The dark fantasy collection features 19 stories, including the Australian Shadows Award-winning “Shadows of the Lonely Dead”; and original title story “Crow Shine” in addition to two other never before published stories.
Crow Shine Review
First, from a technical point it is very nicely done. The Table of Contents is linked, the formatting is perfect and there is nary a spelling or grammar error to be seen.
The stories were very well-written. Even the ones I didn’t care for too much were still written very well. They flowed well and there were new takes on older themes that I found unique.
Collections and anthologies can be hard to review as a whole because each story is unique. I like to rate them separately then wrap them up at the end. So, let’s get into the Crow Shine and find some magic!
Crow Shine: The titular story of the collection, Crow Shine is superb. The mix of horror and music has always fascinated me. Partly because it’s not usually explored much in writing. There are a few novels but mostly it seems to shine in the short story format much better. The Rhythm and Blues genre of music in particular lends itself heavily to horror because of it’s roots in folk songs and tales. Many of which speak of murder, the Devil and the restless dead. A particular theme are the ‘deals with the Devil’ to gain fame and/or guitar prowess (which are not always synonymous). Such as the legend of Robert Johnson. A wide range of musical styles that have horror as it’s background and trappings can all be traced back to R&B. But, I digress. Crow Shine has somewhat of the same deal with the Devil theme to it but a nice take on it. It is an unwitting deal that destroys all you love. The Devil never does play fair, even when you don’t know you’re singing along. Creative and original.
The Beat of a Pale Wing: I love the title ‘The Beat of a Pale Wing’. It sounds so beautiful that it belies the horrors you encounter within the tale and lulls you into a bit of false security. I also loved the mix of mobsters with Lovecraftian horror.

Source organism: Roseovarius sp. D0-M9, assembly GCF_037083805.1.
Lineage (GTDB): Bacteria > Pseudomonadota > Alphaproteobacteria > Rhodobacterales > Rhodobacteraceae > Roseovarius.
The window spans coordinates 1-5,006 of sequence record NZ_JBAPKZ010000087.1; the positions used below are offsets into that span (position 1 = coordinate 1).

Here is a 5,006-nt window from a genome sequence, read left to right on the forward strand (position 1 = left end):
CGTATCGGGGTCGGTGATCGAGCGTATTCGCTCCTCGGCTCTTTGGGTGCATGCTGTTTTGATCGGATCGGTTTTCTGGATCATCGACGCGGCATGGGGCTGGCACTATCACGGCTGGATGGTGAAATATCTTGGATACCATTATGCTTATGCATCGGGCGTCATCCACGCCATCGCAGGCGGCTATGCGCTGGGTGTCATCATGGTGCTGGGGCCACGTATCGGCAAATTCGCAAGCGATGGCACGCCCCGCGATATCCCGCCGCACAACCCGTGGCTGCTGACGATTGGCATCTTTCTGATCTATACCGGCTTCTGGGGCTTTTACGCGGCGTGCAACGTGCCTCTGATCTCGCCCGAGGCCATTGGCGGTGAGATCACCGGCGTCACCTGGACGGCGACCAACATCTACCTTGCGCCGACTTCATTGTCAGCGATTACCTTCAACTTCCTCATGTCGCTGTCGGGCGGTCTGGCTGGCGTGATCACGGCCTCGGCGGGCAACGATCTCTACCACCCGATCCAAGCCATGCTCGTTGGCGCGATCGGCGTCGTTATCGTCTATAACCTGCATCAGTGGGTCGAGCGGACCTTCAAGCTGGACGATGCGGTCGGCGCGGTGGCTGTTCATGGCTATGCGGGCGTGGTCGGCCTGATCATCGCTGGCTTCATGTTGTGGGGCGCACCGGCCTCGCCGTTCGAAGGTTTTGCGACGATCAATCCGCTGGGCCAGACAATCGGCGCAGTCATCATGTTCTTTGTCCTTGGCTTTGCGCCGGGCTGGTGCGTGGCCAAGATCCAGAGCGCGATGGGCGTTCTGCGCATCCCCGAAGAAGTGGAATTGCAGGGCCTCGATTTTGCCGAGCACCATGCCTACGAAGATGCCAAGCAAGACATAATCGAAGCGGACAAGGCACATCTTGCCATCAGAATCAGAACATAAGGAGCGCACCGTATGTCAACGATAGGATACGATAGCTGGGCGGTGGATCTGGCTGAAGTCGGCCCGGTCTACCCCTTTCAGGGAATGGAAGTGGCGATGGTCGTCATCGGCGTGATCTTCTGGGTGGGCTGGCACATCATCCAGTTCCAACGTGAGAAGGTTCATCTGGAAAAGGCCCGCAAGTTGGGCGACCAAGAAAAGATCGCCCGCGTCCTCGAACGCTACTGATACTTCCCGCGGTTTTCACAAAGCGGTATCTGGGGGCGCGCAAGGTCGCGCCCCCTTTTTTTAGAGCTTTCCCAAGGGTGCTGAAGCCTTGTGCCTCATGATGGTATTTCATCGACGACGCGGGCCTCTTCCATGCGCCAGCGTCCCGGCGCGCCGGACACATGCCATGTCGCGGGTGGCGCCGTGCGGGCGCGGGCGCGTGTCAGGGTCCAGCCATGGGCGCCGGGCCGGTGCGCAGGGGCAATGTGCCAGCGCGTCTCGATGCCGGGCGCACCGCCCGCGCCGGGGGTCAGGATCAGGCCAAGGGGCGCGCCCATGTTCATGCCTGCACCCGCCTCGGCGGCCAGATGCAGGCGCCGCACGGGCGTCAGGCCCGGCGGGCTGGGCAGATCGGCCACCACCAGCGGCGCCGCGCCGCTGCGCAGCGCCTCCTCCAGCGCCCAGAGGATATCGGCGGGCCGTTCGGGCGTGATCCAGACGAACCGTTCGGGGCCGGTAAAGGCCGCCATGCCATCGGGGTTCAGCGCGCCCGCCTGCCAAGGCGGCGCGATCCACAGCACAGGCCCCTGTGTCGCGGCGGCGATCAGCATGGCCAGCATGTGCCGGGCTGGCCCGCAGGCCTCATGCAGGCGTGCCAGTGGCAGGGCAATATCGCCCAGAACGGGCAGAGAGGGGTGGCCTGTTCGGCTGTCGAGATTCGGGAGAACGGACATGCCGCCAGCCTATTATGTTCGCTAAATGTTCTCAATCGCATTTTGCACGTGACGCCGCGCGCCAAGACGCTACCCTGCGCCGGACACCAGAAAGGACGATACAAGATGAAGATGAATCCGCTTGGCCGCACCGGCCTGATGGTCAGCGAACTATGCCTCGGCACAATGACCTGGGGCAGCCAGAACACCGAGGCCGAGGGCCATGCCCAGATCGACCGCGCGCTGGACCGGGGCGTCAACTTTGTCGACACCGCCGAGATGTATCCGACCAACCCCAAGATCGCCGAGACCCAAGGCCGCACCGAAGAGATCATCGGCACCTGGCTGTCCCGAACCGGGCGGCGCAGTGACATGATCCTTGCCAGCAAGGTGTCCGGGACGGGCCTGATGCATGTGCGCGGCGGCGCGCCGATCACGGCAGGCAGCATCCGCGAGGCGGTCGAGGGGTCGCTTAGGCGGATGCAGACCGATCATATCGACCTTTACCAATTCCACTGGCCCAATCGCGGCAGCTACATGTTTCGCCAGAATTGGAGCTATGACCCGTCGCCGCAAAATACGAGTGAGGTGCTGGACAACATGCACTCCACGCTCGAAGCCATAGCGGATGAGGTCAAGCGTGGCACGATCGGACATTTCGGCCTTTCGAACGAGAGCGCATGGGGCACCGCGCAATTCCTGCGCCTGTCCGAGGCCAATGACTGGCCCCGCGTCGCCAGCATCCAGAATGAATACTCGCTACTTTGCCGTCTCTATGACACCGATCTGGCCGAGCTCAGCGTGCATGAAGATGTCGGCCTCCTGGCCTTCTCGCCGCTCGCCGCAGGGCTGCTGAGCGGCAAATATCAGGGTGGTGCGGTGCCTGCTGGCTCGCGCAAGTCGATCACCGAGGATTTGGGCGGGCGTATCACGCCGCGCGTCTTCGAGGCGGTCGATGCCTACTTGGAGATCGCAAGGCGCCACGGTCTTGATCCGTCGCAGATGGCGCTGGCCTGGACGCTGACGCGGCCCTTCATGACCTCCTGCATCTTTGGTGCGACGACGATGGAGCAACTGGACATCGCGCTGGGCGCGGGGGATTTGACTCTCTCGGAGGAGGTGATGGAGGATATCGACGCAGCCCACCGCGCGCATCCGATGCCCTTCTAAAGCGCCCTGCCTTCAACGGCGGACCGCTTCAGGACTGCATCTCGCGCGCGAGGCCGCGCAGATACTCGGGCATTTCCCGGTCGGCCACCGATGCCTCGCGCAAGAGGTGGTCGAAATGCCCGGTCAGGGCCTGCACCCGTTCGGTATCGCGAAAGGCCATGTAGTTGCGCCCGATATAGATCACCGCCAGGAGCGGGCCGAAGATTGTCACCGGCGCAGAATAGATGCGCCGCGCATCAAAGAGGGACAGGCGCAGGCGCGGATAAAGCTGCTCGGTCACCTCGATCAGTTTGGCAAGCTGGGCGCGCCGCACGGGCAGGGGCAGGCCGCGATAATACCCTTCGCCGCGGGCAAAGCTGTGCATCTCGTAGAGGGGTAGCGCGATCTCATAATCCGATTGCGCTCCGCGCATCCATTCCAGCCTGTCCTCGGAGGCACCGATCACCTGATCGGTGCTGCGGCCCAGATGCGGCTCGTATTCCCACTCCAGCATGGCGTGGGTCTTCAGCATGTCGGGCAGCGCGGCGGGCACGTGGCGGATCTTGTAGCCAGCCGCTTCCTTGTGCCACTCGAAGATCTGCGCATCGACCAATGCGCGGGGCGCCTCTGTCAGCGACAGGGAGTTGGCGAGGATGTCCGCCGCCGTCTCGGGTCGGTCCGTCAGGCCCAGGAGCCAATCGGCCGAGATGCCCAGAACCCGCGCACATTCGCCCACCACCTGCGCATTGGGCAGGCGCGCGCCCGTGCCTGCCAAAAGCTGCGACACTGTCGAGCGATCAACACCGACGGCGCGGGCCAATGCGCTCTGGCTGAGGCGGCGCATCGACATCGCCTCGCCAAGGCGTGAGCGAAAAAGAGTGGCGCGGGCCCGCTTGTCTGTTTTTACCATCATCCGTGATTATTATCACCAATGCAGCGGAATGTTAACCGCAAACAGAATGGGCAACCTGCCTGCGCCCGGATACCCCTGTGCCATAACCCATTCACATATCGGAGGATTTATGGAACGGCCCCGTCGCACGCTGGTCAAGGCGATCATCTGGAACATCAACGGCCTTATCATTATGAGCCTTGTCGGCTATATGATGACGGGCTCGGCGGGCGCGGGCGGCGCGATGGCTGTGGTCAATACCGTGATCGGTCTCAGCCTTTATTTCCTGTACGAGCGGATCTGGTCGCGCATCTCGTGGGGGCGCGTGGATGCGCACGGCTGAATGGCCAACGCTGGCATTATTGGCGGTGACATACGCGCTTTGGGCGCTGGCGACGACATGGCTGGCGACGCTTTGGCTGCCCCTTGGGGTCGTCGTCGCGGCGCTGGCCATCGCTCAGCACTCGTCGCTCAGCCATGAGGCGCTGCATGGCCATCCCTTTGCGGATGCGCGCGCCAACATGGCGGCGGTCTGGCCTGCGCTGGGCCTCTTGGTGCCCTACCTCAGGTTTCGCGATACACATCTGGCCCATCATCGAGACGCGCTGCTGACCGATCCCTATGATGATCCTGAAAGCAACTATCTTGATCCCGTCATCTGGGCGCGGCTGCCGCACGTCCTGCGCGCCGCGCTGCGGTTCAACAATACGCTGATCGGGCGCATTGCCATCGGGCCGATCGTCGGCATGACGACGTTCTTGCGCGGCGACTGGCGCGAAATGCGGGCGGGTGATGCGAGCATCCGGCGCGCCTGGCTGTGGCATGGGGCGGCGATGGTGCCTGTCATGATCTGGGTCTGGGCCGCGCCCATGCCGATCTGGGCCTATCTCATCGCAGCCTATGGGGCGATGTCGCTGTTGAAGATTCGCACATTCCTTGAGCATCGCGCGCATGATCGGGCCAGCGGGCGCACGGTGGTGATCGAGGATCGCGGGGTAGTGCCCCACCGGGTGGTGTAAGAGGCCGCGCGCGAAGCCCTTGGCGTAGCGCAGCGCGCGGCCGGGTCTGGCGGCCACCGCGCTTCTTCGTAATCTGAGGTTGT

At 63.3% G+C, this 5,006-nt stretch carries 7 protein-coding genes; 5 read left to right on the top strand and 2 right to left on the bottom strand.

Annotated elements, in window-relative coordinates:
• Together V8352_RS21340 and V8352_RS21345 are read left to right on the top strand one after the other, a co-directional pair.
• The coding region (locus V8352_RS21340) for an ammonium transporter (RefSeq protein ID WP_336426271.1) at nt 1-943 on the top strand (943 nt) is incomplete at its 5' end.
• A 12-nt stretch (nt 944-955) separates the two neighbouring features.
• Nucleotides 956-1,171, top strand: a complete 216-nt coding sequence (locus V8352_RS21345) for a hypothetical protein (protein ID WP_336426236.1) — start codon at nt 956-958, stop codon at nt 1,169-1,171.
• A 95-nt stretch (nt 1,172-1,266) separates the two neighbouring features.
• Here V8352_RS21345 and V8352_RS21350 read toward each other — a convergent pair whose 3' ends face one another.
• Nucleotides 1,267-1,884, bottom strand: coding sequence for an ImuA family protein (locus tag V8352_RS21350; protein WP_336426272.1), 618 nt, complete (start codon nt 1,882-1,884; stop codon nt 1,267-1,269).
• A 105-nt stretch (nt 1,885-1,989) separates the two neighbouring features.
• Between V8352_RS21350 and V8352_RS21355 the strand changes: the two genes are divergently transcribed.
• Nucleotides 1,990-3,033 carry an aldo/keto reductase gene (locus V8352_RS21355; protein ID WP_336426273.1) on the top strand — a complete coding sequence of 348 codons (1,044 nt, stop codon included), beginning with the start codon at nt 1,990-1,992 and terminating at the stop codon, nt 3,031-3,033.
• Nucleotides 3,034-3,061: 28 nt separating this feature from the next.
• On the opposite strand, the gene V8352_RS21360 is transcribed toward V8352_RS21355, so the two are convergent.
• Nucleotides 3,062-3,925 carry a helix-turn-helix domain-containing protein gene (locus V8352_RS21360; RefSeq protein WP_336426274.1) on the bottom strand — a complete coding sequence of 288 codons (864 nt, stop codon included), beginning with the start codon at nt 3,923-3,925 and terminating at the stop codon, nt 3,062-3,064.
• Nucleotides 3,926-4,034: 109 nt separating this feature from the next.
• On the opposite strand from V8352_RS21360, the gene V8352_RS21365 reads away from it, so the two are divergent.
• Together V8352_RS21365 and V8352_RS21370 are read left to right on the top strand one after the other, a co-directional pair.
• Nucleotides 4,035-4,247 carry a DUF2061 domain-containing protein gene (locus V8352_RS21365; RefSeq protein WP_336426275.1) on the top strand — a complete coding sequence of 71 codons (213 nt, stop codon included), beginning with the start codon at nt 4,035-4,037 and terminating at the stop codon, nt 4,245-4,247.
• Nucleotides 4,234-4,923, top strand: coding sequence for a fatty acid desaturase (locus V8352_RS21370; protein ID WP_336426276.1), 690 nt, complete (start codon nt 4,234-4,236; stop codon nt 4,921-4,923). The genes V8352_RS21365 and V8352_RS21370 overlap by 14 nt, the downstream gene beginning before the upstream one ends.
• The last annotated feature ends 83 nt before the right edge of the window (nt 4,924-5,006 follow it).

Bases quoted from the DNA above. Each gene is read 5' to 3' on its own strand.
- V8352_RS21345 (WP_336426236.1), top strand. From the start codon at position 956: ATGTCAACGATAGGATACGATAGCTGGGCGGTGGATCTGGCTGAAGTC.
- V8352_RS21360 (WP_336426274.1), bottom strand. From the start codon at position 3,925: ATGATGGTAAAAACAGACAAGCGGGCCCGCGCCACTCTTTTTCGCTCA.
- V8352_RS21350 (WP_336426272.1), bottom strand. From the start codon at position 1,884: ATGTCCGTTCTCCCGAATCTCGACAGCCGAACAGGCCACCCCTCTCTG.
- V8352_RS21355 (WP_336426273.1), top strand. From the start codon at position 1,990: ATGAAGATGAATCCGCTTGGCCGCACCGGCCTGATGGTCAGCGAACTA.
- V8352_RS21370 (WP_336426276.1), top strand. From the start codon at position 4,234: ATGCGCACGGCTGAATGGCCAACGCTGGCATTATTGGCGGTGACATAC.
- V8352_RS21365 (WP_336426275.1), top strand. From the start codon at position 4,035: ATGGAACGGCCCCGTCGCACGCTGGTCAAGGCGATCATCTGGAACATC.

Tiny Lives: The title ‘Tiny Lives’ works on two different levels. On the one hand there’s the ‘tiny lives’ that the creator is breathing life into with machinated parts. Then on the other there are the ‘tiny lives’ in his charge that he’s trying to protect. A great story.
Roll the Bones: A chance meeting between two strangers and a homeless teen could change the fate of the world. Or just might change the young man’s luck for good. It all depends on a Roll of the Bones. Another great story. I love the descriptions and the interplay between the characters was a bit humorous and left me wanting to spend more time with them.
Old Promise, New Blood: A bit of a different spin on the ‘Deal with the Devil’ trope. There’s always a deal. And there’s always a price. But sometimes, what is paid is worth what you earn. I liked this story as well. Old Promise, New Blood did the trope well and the emotions are fully realized.
All the Wealth in the World: How much would you pay to buy a little time? Or lose a little time? What would the final cost be? Not in money but your sanity? Another story that feels familiar but comfortable but with a surprising and uncomfortable ending.
In the Name of the Father: A priest in a rural area can really reach a community. In the name of his Father. Dark and grim it catches the attention but I think it could have been fleshed out a bit more.
Fear is the Sin: A play with dubious morality. Fear is the Sin would not be out of place as a King in Yellow tale. It definitely has that vibe to it. Creepy and a tad surreal.
The Chart of the Vagrant Mariner: Besides Crow Shine this is one of my favorite stories in the collection. a little ‘Rime of the Ancient Mariner’ with a dollop of ‘The Flying Dutchman’ and a dash of Lovecraft. Well told from the point of view of a cabin boy aboard one of the most ruthless pirate ships on the seas.
The Darkest Shade of Grey: A drunk, down-on-his-luck reporter with a special gift for ‘seeing’ stumbles into a story far larger than even he can imagine. I really, really wanted to love this story. But, unfortunately the main character and I just didn’t get along. I would start getting pulled into the story then get taken out because I really wanted to tell him to quit being a whiny ass and straighten his shit up. I’m just a little tired of the ‘psychic with substance abuse issues’ trope. To give Mr. Baxter complete credit as an author and storyteller it kept sucking me back in. I just had to see where it was going to go. If I had to suggest anything it’s the the story could use a title change. It’s very close to another book (you know of what I speak) and The Darkest Shade of Grey is leagues beyond That Book.